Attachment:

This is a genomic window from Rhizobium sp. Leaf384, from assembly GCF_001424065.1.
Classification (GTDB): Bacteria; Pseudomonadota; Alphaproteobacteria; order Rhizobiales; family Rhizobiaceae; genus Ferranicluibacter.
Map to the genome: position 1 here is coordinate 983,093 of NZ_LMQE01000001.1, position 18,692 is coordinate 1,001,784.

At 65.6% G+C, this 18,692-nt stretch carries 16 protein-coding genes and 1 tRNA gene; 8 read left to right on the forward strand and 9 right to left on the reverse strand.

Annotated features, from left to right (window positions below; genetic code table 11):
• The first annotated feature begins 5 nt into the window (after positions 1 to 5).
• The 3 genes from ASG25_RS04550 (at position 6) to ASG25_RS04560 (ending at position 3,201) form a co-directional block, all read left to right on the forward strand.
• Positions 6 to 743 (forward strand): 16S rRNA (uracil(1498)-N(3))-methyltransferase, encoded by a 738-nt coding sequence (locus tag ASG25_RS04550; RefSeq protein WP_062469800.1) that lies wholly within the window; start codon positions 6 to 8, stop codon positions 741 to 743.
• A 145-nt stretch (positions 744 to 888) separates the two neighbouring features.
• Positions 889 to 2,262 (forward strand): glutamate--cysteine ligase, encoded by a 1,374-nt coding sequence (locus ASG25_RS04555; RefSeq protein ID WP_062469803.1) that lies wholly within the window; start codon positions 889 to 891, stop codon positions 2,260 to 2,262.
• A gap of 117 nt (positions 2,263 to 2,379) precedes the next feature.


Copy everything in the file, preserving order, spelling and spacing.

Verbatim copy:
This is a genomic window from Rhizobium sp. Leaf384, from assembly GCF_001424065.1.
Classification (GTDB): Bacteria; Pseudomonadota; Alphaproteobacteria; order Rhizobiales; family Rhizobiaceae; genus Ferranicluibacter.
Map to the genome: position 1 here is coordinate 983,093 of NZ_LMQE01000001.1, position 18,692 is coordinate 1,001,784.

At 65.6% G+C, this 18,692-nt stretch carries 16 protein-coding genes and 1 tRNA gene; 8 read left to right on the forward strand and 9 right to left on the reverse strand.

Annotated features, from left to right (window positions below; genetic code table 11):
• The first annotated feature begins 5 nt into the window (after positions 1 to 5).
• The 3 genes from ASG25_RS04550 (at position 6) to ASG25_RS04560 (ending at position 3,201) form a co-directional block, all read left to right on the forward strand.
• Positions 6 to 743 (forward strand): 16S rRNA (uracil(1498)-N(3))-methyltransferase, encoded by a 738-nt coding sequence (locus tag ASG25_RS04550; RefSeq protein WP_062469800.1) that lies wholly within the window; start codon positions 6 to 8, stop codon positions 741 to 743.
• A 145-nt stretch (positions 744 to 888) separates the two neighbouring features.
• Positions 889 to 2,262 (forward strand): glutamate--cysteine ligase, encoded by a 1,374-nt coding sequence (locus ASG25_RS04555; RefSeq protein ID WP_062469803.1) that lies wholly within the window; start codon positions 889 to 891, stop codon positions 2,260 to 2,262.
• A gap of 117 nt (positions 2,263 to 2,379) precedes the next feature.